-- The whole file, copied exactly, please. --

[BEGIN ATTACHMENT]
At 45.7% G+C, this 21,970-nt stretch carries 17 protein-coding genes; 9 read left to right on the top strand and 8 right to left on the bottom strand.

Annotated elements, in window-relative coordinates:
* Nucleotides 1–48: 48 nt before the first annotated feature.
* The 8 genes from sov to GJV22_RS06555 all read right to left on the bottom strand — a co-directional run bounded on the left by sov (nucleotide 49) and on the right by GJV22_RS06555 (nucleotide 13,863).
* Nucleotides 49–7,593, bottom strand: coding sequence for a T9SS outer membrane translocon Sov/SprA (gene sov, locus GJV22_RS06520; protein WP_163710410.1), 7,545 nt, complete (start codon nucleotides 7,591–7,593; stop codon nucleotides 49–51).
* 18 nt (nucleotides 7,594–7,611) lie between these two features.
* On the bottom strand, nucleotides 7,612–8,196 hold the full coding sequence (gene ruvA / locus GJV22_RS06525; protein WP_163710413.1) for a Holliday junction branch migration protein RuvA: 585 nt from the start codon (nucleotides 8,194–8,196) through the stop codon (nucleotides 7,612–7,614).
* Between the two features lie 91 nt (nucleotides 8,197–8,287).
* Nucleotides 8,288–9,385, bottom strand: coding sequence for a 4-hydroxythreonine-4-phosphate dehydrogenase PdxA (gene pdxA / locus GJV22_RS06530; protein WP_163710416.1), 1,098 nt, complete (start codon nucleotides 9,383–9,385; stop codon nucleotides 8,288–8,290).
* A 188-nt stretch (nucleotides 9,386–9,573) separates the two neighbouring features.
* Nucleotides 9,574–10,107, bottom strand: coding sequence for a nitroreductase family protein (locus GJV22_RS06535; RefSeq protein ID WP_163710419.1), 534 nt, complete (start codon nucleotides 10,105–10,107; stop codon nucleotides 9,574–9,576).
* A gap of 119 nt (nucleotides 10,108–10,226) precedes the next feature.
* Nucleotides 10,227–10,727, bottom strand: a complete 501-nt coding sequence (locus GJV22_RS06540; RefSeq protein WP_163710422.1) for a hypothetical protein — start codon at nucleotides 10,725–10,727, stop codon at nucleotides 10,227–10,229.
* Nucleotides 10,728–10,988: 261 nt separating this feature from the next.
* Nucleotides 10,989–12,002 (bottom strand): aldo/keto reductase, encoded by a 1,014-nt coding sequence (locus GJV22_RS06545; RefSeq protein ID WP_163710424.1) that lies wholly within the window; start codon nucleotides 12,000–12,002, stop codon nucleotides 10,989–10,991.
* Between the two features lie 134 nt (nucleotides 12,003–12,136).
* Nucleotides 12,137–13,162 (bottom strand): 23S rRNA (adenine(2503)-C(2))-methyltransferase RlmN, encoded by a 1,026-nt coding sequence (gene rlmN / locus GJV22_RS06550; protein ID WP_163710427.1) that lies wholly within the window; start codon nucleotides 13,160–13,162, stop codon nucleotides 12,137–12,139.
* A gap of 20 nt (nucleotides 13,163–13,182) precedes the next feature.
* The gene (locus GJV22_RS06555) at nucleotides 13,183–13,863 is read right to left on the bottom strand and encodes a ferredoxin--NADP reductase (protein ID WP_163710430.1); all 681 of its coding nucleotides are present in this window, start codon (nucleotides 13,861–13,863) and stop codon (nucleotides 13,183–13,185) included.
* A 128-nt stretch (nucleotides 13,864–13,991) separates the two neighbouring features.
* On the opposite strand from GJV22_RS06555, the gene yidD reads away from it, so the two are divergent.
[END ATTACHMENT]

At 45.7% G+C, this 21,970-nt stretch carries 17 protein-coding genes; 9 read left to right on the top strand and 8 right to left on the bottom strand.

Annotated elements, in window-relative coordinates:
* Nucleotides 1–48: 48 nt before the first annotated feature.
* The 8 genes from sov to GJV22_RS06555 all read right to left on the bottom strand — a co-directional run bounded on the left by sov (nucleotide 49) and on the right by GJV22_RS06555 (nucleotide 13,863).
* Nucleotides 49–7,593, bottom strand: coding sequence for a T9SS outer membrane translocon Sov/SprA (gene sov, locus GJV22_RS06520; protein WP_163710410.1), 7,545 nt, complete (start codon nucleotides 7,591–7,593; stop codon nucleotides 49–51).
* 18 nt (nucleotides 7,594–7,611) lie between these two features.
* On the bottom strand, nucleotides 7,612–8,196 hold the full coding sequence (gene ruvA / locus GJV22_RS06525; protein WP_163710413.1) for a Holliday junction branch migration protein RuvA: 585 nt from the start codon (nucleotides 8,194–8,196) through the stop codon (nucleotides 7,612–7,614).
* Between the two features lie 91 nt (nucleotides 8,197–8,287).
* Nucleotides 8,288–9,385, bottom strand: coding sequence for a 4-hydroxythreonine-4-phosphate dehydrogenase PdxA (gene pdxA / locus GJV22_RS06530; protein WP_163710416.1), 1,098 nt, complete (start codon nucleotides 9,383–9,385; stop codon nucleotides 8,288–8,290).
* A 188-nt stretch (nucleotides 9,386–9,573) separates the two neighbouring features.
* Nucleotides 9,574–10,107, bottom strand: coding sequence for a nitroreductase family protein (locus GJV22_RS06535; RefSeq protein ID WP_163710419.1), 534 nt, complete (start codon nucleotides 10,105–10,107; stop codon nucleotides 9,574–9,576).
* A gap of 119 nt (nucleotides 10,108–10,226) precedes the next feature.
* Nucleotides 10,227–10,727, bottom strand: a complete 501-nt coding sequence (locus GJV22_RS06540; RefSeq protein WP_163710422.1) for a hypothetical protein — start codon at nucleotides 10,725–10,727, stop codon at nucleotides 10,227–10,229.
* Nucleotides 10,728–10,988: 261 nt separating this feature from the next.
* Nucleotides 10,989–12,002 (bottom strand): aldo/keto reductase, encoded by a 1,014-nt coding sequence (locus GJV22_RS06545; RefSeq protein ID WP_163710424.1) that lies wholly within the window; start codon nucleotides 12,000–12,002, stop codon nucleotides 10,989–10,991.
* Between the two features lie 134 nt (nucleotides 12,003–12,136).
* Nucleotides 12,137–13,162 (bottom strand): 23S rRNA (adenine(2503)-C(2))-methyltransferase RlmN, encoded by a 1,026-nt coding sequence (gene rlmN / locus GJV22_RS06550; protein ID WP_163710427.1) that lies wholly within the window; start codon nucleotides 13,160–13,162, stop codon nucleotides 12,137–12,139.
* A gap of 20 nt (nucleotides 13,163–13,182) precedes the next feature.
* The gene (locus GJV22_RS06555) at nucleotides 13,183–13,863 is read right to left on the bottom strand and encodes a ferredoxin--NADP reductase (protein ID WP_163710430.1); all 681 of its coding nucleotides are present in this window, start codon (nucleotides 13,861–13,863) and stop codon (nucleotides 13,183–13,185) included.
* A 128-nt stretch (nucleotides 13,864–13,991) separates the two neighbouring features.
* On the opposite strand from GJV22_RS06555, the gene yidD reads away from it, so the two are divergent.